Agencies must thoroughly evaluate the knowledge base of recruits post-basic training. Many states require recruits to take a final exam to determine the retention of articulated learning objectives and require a minimum score of proficiency. This "score" can be used in comparing recruits learning to the delivery of education.
Surveys, when taken seriously and narrowly tailored, better allow for reviewers to measure success or need for improvement. Questions posed to recruit respondents are geared toward evaluating their assessment of how well material is delivered and how applicable it eventually was in real-world application. Instructor evaluations along the way also contribute data to this end by providing additional data concerning delivery and accuracy. Other questions geared toward academy facilities, learning environment and scheduling will also provide data concerning the academy's effectiveness.
Surveys soliciting information from field training officers and administrative staff should request, on a scale of say one to five, how well recruits seem to be prepared for given work responsibilities. A simple example would be, “If the recruit has had the opportunity to engage with a citizen in need of crisis intervention, how well prepared was the recruit?” The same approach can be used in assessing how well recruits are prepared for domestic situations, interpreting state code, officer safety, speaking with the public, and the list goes on.
Answers where data consistently shows that recruits are poorly prepared require curriculum and delivery evaluation to say the least, but a closer look at other influences can be made by academy staff once the connection to academy service is evident.
An important note, as is the case for all ethical research, there must be an element of anonymity and protection of respondents to better ensure honest participation and credibility for the survey. Students can be assigned numbers as identifiers when answering their survey. While field training officers and supervisors must know which recruit they are reviewing, managers can protect them by ensuring them that the survey will not be part of the recruit’s personnel or training file.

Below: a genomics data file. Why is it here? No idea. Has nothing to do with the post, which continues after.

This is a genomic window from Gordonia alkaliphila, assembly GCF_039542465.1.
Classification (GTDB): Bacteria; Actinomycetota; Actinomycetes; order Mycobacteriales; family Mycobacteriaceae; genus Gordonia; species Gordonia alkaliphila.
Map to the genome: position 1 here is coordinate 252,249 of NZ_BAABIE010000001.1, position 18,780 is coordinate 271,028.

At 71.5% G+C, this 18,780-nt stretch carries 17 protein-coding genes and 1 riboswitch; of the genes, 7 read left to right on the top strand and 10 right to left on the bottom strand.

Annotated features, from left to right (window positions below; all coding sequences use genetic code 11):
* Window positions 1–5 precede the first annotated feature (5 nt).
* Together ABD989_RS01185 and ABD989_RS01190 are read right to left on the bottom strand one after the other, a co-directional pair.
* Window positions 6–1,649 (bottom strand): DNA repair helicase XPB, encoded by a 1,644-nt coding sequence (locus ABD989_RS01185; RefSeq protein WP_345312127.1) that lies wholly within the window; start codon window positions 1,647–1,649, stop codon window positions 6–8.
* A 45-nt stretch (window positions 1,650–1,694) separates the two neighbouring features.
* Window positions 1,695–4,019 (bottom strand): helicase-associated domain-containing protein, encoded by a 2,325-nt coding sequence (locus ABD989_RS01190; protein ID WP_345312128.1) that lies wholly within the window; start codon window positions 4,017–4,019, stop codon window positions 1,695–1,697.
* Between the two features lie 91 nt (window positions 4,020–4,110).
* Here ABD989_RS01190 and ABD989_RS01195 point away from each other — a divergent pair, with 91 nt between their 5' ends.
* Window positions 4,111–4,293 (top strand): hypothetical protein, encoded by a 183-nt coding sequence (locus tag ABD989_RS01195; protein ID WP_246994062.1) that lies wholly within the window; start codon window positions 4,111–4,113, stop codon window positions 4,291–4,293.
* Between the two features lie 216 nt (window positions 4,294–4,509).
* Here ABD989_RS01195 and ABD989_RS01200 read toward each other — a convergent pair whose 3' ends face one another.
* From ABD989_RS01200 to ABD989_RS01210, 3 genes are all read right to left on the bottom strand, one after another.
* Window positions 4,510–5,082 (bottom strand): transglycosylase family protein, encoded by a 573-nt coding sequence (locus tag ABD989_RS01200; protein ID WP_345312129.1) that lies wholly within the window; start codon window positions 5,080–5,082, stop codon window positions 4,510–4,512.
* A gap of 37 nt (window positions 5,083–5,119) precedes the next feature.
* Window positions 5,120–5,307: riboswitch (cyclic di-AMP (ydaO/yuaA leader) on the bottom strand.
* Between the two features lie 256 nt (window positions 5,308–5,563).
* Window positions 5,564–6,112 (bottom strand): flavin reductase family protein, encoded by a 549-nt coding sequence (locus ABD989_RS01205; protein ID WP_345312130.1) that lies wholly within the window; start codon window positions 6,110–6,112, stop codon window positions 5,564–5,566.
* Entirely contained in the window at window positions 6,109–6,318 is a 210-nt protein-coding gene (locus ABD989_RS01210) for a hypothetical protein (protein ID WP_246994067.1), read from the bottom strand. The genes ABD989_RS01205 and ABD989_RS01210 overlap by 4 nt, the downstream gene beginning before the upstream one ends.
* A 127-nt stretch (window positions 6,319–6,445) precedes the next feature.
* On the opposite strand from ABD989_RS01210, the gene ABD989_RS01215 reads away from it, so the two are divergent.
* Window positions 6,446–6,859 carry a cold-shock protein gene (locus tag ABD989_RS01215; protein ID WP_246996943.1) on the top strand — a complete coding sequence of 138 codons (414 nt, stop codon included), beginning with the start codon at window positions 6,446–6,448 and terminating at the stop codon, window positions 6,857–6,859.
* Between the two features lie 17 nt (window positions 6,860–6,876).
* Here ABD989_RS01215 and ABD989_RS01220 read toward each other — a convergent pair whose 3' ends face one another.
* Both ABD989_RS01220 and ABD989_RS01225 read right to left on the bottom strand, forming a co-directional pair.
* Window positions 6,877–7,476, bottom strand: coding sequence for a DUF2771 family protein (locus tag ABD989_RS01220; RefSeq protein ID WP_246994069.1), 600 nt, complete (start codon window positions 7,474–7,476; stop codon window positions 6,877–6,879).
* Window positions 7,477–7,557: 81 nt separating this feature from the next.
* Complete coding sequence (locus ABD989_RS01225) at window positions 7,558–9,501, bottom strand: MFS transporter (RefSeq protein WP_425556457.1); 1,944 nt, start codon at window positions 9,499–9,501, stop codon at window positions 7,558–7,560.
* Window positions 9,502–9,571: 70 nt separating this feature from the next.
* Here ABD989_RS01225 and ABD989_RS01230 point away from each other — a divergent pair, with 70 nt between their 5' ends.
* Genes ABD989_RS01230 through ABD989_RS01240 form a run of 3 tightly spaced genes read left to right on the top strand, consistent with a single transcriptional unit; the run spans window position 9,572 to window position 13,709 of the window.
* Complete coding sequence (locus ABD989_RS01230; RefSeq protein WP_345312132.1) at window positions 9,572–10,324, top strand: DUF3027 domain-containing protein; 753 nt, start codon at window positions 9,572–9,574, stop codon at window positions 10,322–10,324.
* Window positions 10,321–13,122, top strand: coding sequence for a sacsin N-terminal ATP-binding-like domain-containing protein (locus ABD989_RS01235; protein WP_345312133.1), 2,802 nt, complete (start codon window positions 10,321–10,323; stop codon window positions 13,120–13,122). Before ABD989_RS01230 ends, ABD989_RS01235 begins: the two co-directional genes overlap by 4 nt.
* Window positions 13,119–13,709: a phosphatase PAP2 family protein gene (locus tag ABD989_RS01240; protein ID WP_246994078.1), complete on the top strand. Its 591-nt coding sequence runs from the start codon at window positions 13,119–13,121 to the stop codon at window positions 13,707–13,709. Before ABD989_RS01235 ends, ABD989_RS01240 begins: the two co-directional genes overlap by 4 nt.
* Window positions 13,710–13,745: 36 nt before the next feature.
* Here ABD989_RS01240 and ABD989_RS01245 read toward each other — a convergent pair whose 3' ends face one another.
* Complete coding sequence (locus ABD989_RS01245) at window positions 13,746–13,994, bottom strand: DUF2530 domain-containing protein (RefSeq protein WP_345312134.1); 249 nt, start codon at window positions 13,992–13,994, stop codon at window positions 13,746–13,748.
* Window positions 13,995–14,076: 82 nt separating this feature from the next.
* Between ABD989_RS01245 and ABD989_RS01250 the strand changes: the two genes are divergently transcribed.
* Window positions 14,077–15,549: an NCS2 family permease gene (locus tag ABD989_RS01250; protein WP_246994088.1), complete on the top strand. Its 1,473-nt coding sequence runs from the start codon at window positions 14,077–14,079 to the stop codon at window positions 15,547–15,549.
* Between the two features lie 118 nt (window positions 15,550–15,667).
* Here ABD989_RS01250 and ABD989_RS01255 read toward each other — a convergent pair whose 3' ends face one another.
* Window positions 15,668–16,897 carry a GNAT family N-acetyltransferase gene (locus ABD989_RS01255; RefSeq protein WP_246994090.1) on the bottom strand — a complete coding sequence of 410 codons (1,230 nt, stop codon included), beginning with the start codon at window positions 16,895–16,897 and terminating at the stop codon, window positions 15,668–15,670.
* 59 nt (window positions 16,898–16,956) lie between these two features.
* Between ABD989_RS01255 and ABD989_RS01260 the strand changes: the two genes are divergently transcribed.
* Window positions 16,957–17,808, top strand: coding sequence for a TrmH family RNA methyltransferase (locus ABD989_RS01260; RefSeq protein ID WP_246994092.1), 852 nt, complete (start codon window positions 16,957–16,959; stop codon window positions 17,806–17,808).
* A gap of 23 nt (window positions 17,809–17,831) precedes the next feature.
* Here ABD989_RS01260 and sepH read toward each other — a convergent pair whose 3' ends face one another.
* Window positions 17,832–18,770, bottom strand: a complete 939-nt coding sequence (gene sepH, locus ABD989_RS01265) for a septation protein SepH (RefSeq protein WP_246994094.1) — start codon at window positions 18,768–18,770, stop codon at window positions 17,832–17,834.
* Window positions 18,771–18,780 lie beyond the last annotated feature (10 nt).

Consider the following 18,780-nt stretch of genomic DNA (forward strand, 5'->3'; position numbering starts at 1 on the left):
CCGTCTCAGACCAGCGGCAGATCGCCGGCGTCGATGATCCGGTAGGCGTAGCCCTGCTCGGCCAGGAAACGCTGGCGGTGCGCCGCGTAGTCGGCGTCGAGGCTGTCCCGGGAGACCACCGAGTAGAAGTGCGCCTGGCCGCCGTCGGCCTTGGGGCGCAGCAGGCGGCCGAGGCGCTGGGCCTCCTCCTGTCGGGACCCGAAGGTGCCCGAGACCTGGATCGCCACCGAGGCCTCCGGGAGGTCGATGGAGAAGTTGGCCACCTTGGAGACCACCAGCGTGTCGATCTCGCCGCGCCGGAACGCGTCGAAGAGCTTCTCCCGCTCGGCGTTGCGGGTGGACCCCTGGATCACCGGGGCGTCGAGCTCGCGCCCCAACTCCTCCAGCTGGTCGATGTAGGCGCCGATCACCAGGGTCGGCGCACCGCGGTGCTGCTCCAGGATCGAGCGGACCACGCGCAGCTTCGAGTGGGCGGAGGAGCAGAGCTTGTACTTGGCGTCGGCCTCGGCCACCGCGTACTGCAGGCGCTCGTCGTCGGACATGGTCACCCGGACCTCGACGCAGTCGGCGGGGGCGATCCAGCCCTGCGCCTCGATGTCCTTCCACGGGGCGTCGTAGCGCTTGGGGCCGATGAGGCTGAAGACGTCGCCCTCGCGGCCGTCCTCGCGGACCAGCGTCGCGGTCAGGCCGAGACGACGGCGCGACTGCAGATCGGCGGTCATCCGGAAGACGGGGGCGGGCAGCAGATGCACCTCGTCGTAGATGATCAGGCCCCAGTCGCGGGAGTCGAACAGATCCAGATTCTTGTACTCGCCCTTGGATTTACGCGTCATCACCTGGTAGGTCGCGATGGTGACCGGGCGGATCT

Many accreditation agencies, like CALEA, require such evaluations and academies are expected to obtain this feedback from member agencies. To be consistent and inclusive, they should occur for each graduating class.
Because the issues are so important the evaluation of data and assessments should occur annually. This process can only be successful to the extent that member agencies cooperate by providing productive feedback and conducting their assessment of improvements in performance or deficiencies related to training needs. A simple review by member agency staff of the survey results netted from academy surveys will go a long way to that endeavor.
1. Reaves BA. State and Local Law Enforcement Training Academies, 2006. Office of Justice Programs: Bureau of Justice Statistics, February 2009
2. Reaves BA. State and Local Law Enforcement Training Academies, 2013. Office of Justice Programs: Bureau of Justice Statistics, July 2016.
About the author
Eric Salemi, MPA, continues to serve in law enforcement after 28 years. His assignments have included leadership roles in patrol, SWAT, criminal investigations, accreditation and PSAPs. He is the director of the Public Safety Division at Berkley Group LLC in Virginia. Contact him at firstname.lastname@example.org.